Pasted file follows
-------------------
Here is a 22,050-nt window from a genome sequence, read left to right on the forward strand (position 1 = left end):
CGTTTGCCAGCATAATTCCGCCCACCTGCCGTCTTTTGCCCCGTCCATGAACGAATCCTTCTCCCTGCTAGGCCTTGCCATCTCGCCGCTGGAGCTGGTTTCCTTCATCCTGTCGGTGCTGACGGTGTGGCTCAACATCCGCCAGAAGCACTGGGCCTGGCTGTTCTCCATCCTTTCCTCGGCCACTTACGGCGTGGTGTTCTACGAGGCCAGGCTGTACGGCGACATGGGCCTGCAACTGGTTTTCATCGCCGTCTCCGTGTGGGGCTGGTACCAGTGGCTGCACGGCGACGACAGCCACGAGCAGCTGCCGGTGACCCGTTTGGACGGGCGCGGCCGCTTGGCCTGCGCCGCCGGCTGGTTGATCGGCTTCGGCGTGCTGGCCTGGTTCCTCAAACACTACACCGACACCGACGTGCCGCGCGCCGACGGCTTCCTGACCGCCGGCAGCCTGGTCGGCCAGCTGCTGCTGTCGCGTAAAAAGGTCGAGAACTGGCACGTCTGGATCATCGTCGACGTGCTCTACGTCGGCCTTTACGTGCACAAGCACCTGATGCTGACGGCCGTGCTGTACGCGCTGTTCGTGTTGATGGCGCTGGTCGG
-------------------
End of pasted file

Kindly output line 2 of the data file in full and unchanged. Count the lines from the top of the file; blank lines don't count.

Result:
CGTTTGCCAGCATAATTCCGCCCACCTGCCGTCTTTTGCCCCGTCCATGAACGAATCCTTCTCCCTGCTAGGCCTTGCCATCTCGCCGCTGGAGCTGGTTTCCTTCATCCTGTCGGTGCTGACGGTGTGGCTCAACATCCGCCAGAAGCACTGGGCCTGGCTGTTCTCCATCCTTTCCTCGGCCACTTACGGCGTGGTGTTCTACGAGGCCAGGCTGTACGGCGACATGGGCCTGCAACTGGTTTTCATCGCCGTCTCCGTGTGGGGCTGGTACCAGTGGCTGCACGGCGACGACAGCCACGAGCAGCTGCCGGTGACCCGTTTGGACGGGCGCGGCCGCTTGGCCTGCGCCGCCGGCTGGTTGATCGGCTTCGGCGTGCTGGCCTGGTTCCTCAAACACTACACCGACACCGACGTGCCGCGCGCCGACGGCTTCCTGACCGCCGGCAGCCTGGTCGGCCAGCTGCTGCTGTCGCGTAAAAAGGTCGAGAACTGGCACGTCTGGATCATCGTCGACGTGCTCTACGTCGGCCTTTACGTGCACAAGCACCTGATGCTGACGGCCGTGCTGTACGCGCTGTTCGTGTTGATGGCGCTGGTCGG